ARTIEPALOOZA ROCKS THE RIVER

Partygoers gathered on dozens of vessels to remember a friend at Saturday’s floating bash on the Navesink dubbed ‘Artiepalooza.’ (Photos by Peter Lindner. Click to enlarge)

By NICK MALFITANO

One could hear the unmistakable sound up and down the Navesink River Saturday afternoon; American rock n’ roll. Sun peeked through the clouds as dozens of partygoers gathered in Blossom Cove on the river’s Middletown side to enjoy food, drink and live music at a floating party.

It could only be Artiepalooza.

The boat bash served as both a fundraiser – for David’s Dream & Believe Cancer Foundation, an organization that provides financial assistance to those affected by cancer – and a tribute to the memory of 51-year-old Arthur “Artie” Natsis of Middletown. The event, known as “Baaaquapalooza” during its first two incarnations last summer, was renamed in Natsis’ honor after he died from cancer in April.

“Everyone’s having a great time,” said Natsis’ widow, Feli Donato-Natsis, whose first name is pronounced ‘Filly.’ “I counted about 35 boats here. Some knew about the party, and others came from word of mouth. All our friends rented the only two pontoon boats in the area to be here.”

Those in floating attendance ran the gamut from river passerby to Artie’s family members, close friends and acquaintances. Through the use of modern technology, even those who couldn’t be present for the festivities enjoyed the scene.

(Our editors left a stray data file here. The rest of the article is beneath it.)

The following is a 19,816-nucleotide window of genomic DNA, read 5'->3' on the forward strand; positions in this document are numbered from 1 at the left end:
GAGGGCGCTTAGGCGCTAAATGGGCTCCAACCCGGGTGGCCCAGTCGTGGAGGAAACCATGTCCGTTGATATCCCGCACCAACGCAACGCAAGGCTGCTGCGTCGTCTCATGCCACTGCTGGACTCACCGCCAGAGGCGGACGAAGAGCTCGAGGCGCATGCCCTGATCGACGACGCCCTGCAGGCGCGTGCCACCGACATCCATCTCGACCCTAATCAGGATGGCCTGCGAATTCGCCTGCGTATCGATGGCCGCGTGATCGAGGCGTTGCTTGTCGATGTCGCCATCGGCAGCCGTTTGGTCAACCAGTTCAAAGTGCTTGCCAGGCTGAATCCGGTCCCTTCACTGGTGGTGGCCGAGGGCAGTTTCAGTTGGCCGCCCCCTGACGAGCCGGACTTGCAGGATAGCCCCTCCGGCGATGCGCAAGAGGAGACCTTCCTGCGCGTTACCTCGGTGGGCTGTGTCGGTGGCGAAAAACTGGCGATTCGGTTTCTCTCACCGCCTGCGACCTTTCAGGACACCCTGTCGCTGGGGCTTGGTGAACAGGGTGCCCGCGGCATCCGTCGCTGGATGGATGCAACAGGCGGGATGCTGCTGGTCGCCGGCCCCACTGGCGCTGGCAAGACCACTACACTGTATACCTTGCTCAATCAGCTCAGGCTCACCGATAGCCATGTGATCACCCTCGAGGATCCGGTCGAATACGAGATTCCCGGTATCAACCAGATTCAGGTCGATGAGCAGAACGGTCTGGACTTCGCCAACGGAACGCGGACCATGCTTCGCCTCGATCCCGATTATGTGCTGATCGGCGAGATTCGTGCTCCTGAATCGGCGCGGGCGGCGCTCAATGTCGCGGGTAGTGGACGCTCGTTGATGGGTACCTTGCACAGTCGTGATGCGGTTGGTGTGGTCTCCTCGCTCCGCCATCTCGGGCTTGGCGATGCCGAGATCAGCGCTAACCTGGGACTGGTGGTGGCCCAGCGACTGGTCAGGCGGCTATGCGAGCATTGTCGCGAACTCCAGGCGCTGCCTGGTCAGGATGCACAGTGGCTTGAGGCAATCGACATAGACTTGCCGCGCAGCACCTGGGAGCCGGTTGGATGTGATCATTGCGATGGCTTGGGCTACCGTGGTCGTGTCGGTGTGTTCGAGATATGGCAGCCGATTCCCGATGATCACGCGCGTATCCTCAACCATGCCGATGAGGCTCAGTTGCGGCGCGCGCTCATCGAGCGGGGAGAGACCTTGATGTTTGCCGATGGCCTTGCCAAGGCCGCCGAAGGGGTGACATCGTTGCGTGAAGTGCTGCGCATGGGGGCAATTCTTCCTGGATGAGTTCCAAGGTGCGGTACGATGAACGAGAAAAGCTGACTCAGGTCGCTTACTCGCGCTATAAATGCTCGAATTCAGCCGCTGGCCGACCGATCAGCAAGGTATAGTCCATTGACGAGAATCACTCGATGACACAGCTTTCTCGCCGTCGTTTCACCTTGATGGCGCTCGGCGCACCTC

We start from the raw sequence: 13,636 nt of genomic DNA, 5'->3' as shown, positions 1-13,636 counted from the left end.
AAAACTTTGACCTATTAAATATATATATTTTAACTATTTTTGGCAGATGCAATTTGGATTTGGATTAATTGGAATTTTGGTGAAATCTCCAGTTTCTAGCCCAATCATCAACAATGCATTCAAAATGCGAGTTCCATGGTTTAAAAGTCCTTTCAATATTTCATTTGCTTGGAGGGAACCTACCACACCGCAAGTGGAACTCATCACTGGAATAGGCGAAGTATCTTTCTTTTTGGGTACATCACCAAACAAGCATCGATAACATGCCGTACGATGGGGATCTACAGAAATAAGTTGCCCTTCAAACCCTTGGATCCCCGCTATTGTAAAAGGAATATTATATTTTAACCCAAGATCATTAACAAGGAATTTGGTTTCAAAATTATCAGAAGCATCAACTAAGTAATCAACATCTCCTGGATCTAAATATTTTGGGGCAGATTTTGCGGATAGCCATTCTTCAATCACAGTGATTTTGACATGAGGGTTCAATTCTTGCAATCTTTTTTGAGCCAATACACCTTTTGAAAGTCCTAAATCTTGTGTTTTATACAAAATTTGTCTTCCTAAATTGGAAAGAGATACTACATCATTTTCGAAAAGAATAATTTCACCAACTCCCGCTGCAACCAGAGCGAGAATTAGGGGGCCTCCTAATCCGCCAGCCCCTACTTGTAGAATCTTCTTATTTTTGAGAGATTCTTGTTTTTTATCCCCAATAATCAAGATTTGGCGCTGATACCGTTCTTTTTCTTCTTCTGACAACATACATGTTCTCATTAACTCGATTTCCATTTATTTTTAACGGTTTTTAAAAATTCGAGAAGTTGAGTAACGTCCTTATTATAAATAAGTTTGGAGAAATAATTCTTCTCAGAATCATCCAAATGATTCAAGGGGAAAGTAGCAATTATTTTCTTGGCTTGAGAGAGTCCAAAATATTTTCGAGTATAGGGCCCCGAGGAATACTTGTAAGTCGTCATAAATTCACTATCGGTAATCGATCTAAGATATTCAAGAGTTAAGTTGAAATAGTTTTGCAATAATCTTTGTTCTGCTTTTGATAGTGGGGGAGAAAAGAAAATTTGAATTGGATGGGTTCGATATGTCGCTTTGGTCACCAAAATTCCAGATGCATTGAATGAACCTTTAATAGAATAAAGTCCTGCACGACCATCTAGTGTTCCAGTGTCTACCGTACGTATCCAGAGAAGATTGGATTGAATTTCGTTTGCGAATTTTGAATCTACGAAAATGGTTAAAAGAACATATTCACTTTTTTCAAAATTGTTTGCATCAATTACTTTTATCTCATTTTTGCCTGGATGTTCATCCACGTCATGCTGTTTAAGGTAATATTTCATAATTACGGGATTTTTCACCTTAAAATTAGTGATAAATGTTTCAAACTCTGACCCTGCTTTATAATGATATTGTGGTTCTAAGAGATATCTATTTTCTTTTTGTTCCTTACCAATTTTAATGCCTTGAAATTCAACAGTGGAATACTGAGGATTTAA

“Steve [Warendorf, frontman of the Moroccan Sheepherders] set up a live stream of the party so people could watch online,” an exultant Donato-Natsis told redbankgreen. “I didn’t expect that.”

The Moroccan Sheepherders and Red Bank-based Woodfish set up on the fishing charter boat Big Kid in Sea Bright and played well into the afternoon.

While moving to the music, party guests wore commemorative “Artiepalooza” T-shirts and gave generously to the dinghy donation boats plying the river for David’s Dream.

Partygoers spoke warmly of Natsis.

“Artie Natsis was the kindest, gentlest, most beautiful man I’ve ever met,” said his former hairstylist, Sarah McGregor of Middletown. “He would help anyone whether he knew them or not.”

Friend Jason Olsen, a Michigan resident whose boat is tied on the same dock as Donato-Natsis’, contributed to the day by ferrying party guests across the river.

“Today, I’m the water taxi,” Olsen joked.

Olsen said he never met Natsis, but he and his family befriended Donato-Natsis and fellow event organizer Rich Muska from the boat Amy Lee earlier this summer.

“Everyone just became great friends. We’re here to help out Feli,” said Olsen.

Donato-Natsis said recently that she didn’t want the time Artie spent fighting cancer to be lost. Saturday’s event showed it was safe to say her mission was more than accomplished.

“This is much more than I ever expected,” Donato-Natsis reiterated, before extending a hug to a friend.